It’s tough but not impossible for some first home-buyers
to enter the housing market. Master Builders Director Michael McLean explains how the McGowan government can help.

For a few years now the state government has paid first home-buyers a grant of $10,000 if they were building a new home. This financial assistance has been very helpful to first home-buyers in paying their deposit or some of the costs associated with buying their new “dream home”.

With the down-turn in WA’s economy and housing industry, Master Builders persuaded the Barnett government to provide a $5,000 boost to the First Home Owners Grant (FHOG) for a 12 month period from January this year. This “boost” took the FHOG to $15,000 for those wishing to build their first home valued up to $750,000 in the metropolitan area and $1 million in areas north of the 26th parallel.

The rationale here was to stimulate more construction activity and hence boost the number of jobs in the housing industry. The Labor Party, which was highlighting its own jobs policy at the time, supported the $5,000 FHOG boost.

Builders started developing their marketing campaigns from January 2017 to take advantage of this 12-month window of opportunity. Prospective home-buyers were given time to save for their deposits, choose their land and decide upon their preferred builder.

Out of the blue on 17 May, the Treasurer Ben Wyatt announced that the $5,00 FHOG boost was going to end on 30 June – only 6 weeks later! The reason given was to reduce expenditure and allocate the funds to other priorities. This short lead time will make it extremely difficult for most prospective first home-buyers to now take advantage of this additional FHOG payment. The reason for this is because of the lead time needed to survey land to properly assess and cost what may be required prior to building.

Those prospective home buyers who were delaying their decision to enter the housing market until later in the year, for whatever reason, are now likely to miss out on the $5,000 FHOG boost payment. I believe this is very unfair.

It is a well known fact that the housing industry in WA is building at levels lower than its 10-year average and is forecast to commence about 19,000 dwelling units in 2017-18, compared to over 31,000 three years ago. The Treasurer’s decision to cut the $5,000 FHOG boost will therefore have an adverse impact on builders, sub-contractors, suppliers and prospective home-buyers.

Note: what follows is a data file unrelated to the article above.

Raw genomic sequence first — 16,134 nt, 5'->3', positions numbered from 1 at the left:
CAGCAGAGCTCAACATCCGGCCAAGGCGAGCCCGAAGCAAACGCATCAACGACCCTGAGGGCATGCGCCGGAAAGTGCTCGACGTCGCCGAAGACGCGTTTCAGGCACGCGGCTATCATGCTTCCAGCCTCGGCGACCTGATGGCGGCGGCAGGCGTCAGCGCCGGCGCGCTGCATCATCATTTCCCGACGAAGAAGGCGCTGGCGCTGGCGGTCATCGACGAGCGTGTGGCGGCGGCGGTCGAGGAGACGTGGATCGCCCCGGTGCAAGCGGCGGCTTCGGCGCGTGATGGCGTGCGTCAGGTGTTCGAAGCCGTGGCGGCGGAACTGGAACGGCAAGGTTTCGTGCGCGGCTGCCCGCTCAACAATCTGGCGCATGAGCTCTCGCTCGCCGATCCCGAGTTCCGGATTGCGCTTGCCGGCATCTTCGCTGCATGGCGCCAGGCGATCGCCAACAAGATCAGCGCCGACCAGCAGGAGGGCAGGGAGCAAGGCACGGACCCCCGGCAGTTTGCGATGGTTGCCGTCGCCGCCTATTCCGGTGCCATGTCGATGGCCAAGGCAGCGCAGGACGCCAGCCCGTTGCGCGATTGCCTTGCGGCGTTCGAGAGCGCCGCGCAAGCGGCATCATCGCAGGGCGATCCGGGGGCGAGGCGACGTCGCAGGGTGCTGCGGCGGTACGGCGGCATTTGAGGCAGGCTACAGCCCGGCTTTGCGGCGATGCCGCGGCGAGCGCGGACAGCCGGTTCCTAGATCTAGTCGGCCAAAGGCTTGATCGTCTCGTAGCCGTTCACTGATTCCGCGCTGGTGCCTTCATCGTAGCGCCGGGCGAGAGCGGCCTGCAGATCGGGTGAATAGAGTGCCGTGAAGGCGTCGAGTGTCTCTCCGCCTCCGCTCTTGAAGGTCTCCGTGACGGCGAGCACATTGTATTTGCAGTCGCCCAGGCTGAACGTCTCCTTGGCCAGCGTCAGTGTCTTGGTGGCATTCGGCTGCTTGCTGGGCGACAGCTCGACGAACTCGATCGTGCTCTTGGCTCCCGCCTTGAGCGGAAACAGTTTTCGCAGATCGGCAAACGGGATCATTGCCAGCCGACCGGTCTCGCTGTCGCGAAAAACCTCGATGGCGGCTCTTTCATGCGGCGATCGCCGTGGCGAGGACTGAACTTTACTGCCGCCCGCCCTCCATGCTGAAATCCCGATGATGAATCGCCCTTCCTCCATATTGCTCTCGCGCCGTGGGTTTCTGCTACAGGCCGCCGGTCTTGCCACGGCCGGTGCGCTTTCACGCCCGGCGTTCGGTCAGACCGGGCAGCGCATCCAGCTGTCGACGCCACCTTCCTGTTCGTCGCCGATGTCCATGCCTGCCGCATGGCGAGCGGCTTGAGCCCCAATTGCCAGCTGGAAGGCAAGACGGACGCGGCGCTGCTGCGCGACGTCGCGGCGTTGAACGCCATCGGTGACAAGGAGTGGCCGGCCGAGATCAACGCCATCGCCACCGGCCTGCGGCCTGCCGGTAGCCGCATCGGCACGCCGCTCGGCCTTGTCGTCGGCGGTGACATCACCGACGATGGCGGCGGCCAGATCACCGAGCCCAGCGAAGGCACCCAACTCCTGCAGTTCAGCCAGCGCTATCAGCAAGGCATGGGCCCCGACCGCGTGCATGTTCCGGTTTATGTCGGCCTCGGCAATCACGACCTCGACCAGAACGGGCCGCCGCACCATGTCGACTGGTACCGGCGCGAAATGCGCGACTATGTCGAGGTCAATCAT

Master Builders has asked the Treasurer to consider the proposition of allowing first home-buyers to be eligible to receive the $5,000 FHOG boost payment if they sign a commitment and pay a deposit to build their new home with a builder by 30 June 2017 and sign a contract to build the home by 30 September 2017.

This proposal would give first home-buyers more time to come to terms with the government’s decision to reduce the $5,000 FHOG boost and more time to finalize details such as land surveys, engineer’s report, bushfire rating and finance pertaining to their house and land purchase.

It would also avoid a potentially chaotic situation over the next 6 weeks where builders and prospective first home-buyers are scrambling to do a deal without proper due diligence which is a recipe for disputation and negative publicity for the housing industry which can ill afford such a set-back. It would also avoid the potential for variations which are costly to home-buyers.

Our suggestion will clearly enable more new homes to be built which will create more jobs for the myriad of people engaged in the housing industry; from the sales consultants, estimators/schedulers, earthworks plant operators, concretors, bricklayers, carpenters, plasterers, tilers, painters, glaziers, electrical contractors, plumbers and support staff.

If 100 new homes were to be built as a result of this initiative, it would cost the McGowan government $500,000. If we assume the average cost of these new homes is $220,000 and land costs average $230,000 it would generate $45 million to the industry and economy not to mention the multiplier effects on employment. As at least 30% of house and land costs equate to taxes and statutory charges, this equates to about $13.5 million being directed back to the state government and its various statutory agencies.

Master Builders has put this proposal forward as a constructive and pro-active suggestion to enable the Treasurer’s decision to be implemented in a sensible and fair manner. We hope we will receive the Treasurer’s support which will help both the housing industry and prospective first home buyers alike.

Michael McLean is Executive Director of Master Builders Western Australia. This article was first published in the Sunday Times, Home section. 

Michael McLean

Executive Director, Master Builders Western Australia

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